"I EXPECT THEM TO HELP," SAYS ELISSA MONTANTI OF THE
MEDICAL VOLUNTEERS SHE HAS RECRUITED TO HELP HEAL
OVER 100 MAIMED CHILDRED - "60 MINUTES" SUNDAY
Scott Pelley Follows the Progress and Transformation of a Nine-Yr.-Old Amputee
Elissa Montanti can be hard to resist. Maybe she's even a little pushy. But how else can one person get people to donate the expensive time and resources she has marshaled to change the lives of over 100 young victims of overseas wars and natural disasters? Scott Pelley talks to this one-woman relief organization while following the month's-long progress of one of her severely maimed victims for a 60 MINUTES story to be broadcast Sunday, March 27 (7:00-8:00 PM, ET/PT) on the CBS Television Network.
Rounding up the surgeons, prosthetic limbs, hospital time, airfare, and more would seem to be a formidable challenge for a 57-yr.-old woman with just a computer and a phone. The hard truth helps, she says. "I tell them this true story. Here's a child that's battered. I just tell them the reality. I expect them to help," she tells Pelley. "I'm grateful, because they don't have to help, but I expect that they would, because how could you not?"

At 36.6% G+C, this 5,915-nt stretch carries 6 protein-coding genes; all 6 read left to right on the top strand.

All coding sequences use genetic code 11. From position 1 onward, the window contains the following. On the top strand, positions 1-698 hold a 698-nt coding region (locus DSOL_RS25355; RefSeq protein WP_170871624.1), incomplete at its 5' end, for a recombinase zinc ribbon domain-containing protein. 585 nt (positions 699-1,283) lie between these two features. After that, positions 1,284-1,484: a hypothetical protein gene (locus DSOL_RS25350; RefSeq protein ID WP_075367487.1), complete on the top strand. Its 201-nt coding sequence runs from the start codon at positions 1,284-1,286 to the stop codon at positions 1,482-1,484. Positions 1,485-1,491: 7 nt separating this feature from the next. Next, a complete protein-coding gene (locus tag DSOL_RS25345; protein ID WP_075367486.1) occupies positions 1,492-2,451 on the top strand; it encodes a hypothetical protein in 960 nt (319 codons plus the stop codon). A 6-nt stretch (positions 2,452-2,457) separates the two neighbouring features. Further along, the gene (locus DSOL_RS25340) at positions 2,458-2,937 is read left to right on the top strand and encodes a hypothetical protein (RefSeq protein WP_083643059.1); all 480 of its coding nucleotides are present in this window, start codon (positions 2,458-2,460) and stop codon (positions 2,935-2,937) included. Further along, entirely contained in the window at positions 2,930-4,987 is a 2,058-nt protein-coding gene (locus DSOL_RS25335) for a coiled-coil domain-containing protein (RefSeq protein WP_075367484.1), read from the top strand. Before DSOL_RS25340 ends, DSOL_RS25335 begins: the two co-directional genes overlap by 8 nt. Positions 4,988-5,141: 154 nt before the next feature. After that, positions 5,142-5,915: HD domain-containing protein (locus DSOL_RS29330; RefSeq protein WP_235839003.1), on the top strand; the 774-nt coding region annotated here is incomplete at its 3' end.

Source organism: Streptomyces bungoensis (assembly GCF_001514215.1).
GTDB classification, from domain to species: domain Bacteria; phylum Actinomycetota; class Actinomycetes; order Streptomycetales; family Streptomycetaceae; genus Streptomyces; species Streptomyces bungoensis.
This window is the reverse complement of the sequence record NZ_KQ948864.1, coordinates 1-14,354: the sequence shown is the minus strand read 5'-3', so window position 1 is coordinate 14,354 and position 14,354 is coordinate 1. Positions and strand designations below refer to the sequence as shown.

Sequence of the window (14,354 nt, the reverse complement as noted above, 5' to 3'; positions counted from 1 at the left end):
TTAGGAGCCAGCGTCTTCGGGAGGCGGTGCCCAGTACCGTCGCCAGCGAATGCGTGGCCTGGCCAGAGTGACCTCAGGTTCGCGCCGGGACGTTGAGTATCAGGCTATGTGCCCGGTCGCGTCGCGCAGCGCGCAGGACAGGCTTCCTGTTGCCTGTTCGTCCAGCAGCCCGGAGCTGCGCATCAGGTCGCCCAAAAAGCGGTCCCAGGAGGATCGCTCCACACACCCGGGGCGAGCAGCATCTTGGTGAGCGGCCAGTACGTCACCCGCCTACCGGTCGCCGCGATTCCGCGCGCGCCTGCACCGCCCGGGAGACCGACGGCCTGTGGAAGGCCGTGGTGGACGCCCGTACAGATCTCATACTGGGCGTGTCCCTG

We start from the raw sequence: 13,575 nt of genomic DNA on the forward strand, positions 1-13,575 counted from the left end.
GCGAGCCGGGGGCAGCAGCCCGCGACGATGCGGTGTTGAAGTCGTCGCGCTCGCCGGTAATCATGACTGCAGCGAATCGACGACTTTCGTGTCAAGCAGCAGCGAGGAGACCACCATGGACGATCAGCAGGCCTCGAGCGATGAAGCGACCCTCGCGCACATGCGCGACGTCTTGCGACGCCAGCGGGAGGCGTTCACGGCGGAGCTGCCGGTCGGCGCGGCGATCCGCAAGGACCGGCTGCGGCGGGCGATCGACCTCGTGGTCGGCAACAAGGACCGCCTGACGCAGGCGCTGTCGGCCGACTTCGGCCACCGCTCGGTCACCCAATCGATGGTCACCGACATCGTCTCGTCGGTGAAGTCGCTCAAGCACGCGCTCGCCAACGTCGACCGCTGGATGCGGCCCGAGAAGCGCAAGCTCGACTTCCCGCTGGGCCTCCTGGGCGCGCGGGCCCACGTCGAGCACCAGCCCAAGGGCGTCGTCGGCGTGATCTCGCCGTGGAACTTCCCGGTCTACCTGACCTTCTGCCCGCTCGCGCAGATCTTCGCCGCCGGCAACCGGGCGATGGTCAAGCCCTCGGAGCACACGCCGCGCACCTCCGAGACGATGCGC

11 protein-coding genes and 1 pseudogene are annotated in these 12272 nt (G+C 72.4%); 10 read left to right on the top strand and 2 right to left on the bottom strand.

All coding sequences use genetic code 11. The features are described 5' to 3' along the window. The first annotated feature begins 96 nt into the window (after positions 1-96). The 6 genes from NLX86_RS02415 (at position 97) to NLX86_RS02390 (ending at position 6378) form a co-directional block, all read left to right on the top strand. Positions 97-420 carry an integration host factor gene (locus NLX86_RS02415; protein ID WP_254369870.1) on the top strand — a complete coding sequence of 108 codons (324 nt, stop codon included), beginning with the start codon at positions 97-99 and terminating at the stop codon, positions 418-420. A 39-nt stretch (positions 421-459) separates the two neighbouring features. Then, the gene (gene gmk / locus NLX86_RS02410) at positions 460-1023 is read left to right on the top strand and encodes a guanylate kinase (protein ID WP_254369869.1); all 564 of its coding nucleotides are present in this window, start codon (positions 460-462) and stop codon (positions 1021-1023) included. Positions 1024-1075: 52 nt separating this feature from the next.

Among those who could not resist is Dr. Kaveh Alizadeh of LIPS, the Long Island Plastic Surgical Group. "There's this increasing pool of people that get drawn into her world. And if you're luck or unlucky enough to be excited about this stuff, you get pulled in," says Alizadeh. Watch an excerpt.
Montanti, who is single, has been doing this for nearly 15 years and calls her organization "Global Medical Relief Fund." "My charity is very personal. It becomes a global family. All these children. I say �my children' so often. Because I feel that that they are. I love all of them," she tells Pelley.
One of those children is nine-yr.old Wa'ad, an Iraqi boy maimed and disfigured by a bomb. The long process organized by Montanti entailed artificial limbs and a sophisticated plastic surgery regimen conducted by Alizadeh that took months. In the end, a little boy could play soccer again with a normal looking smile on his face. And Wa'ad wasn't the only one smiling. "I do this probably for the most selfish reason, which is that it feels good," says Alizadeh.
Montanti sees another positive aspect to her effort. "It's more than just an organization that is giving a child a leg or fixing his face," she tells Pelley. "These children go back as little ambassadors and they tell their town, their village... �How wonderful the American people are.'"